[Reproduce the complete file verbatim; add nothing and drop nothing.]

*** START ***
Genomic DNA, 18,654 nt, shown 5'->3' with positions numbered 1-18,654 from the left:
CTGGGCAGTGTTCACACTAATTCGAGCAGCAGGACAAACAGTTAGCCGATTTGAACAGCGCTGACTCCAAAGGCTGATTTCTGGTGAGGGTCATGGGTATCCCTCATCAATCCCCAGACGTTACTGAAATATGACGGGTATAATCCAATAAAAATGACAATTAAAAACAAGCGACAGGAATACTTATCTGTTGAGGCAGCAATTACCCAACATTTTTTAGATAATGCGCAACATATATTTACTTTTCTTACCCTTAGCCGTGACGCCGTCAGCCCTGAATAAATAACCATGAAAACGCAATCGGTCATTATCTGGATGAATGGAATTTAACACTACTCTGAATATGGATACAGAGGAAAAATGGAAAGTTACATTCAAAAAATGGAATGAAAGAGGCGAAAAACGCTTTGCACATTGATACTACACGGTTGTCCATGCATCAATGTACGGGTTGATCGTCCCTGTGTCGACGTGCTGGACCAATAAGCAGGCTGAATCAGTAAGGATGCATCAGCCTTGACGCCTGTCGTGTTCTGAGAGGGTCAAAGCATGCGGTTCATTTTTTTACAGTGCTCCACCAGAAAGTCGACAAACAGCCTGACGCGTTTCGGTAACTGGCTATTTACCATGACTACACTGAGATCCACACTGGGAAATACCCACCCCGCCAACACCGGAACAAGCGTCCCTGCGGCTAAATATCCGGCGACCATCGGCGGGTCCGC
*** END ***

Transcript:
Genomic DNA, 18,654 nt, shown 5'->3' with positions numbered 1-18,654 from the left:
CTGGGCAGTGTTCACACTAATTCGAGCAGCAGGACAAACAGTTAGCCGATTTGAACAGCGCTGACTCCAAAGGCTGATTTCTGGTGAGGGTCATGGGTATCCCTCATCAATCCCCAGACGTTACTGAAATATGACGGGTATAATCCAATAAAAATGACAATTAAAAACAAGCGACAGGAATACTTATCTGTTGAGGCAGCAATTACCCAACATTTTTTAGATAATGCGCAACATATATTTACTTTTCTTACCCTTAGCCGTGACGCCGTCAGCCCTGAATAAATAACCATGAAAACGCAATCGGTCATTATCTGGATGAATGGAATTTAACACTACTCTGAATATGGATACAGAGGAAAAATGGAAAGTTACATTCAAAAAATGGAATGAAAGAGGCGAAAAACGCTTTGCACATTGATACTACACGGTTGTCCATGCATCAATGTACGGGTTGATCGTCCCTGTGTCGACGTGCTGGACCAATAAGCAGGCTGAATCAGTAAGGATGCATCAGCCTTGACGCCTGTCGTGTTCTGAGAGGGTCAAAGCATGCGGTTCATTTTTTTACAGTGCTCCACCAGAAAGTCGACAAACAGCCTGACGCGTTTCGGTAACTGGCTATTTACCATGACTACACTGAGATCCACACTGGGAAATACCCACCCCGCCAACACCGGAACAAGCGTCCCTGCGGCTAAATATCCGGCGACCATCGGCGGGTCCGC